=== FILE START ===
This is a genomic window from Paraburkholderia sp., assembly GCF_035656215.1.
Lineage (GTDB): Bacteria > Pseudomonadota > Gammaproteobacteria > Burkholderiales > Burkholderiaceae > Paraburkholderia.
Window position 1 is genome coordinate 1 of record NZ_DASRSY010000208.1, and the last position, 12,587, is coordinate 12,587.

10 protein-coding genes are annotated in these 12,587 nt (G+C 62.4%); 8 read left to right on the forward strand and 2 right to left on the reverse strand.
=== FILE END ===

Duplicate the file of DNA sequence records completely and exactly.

This is a genomic window from Paraburkholderia sp., assembly GCF_035656215.1.
Lineage (GTDB): Bacteria > Pseudomonadota > Gammaproteobacteria > Burkholderiales > Burkholderiaceae > Paraburkholderia.
Window position 1 is genome coordinate 1 of record NZ_DASRSY010000208.1, and the last position, 12,587, is coordinate 12,587.

10 protein-coding genes are annotated in these 12,587 nt (G+C 62.4%); 8 read left to right on the forward strand and 2 right to left on the reverse strand.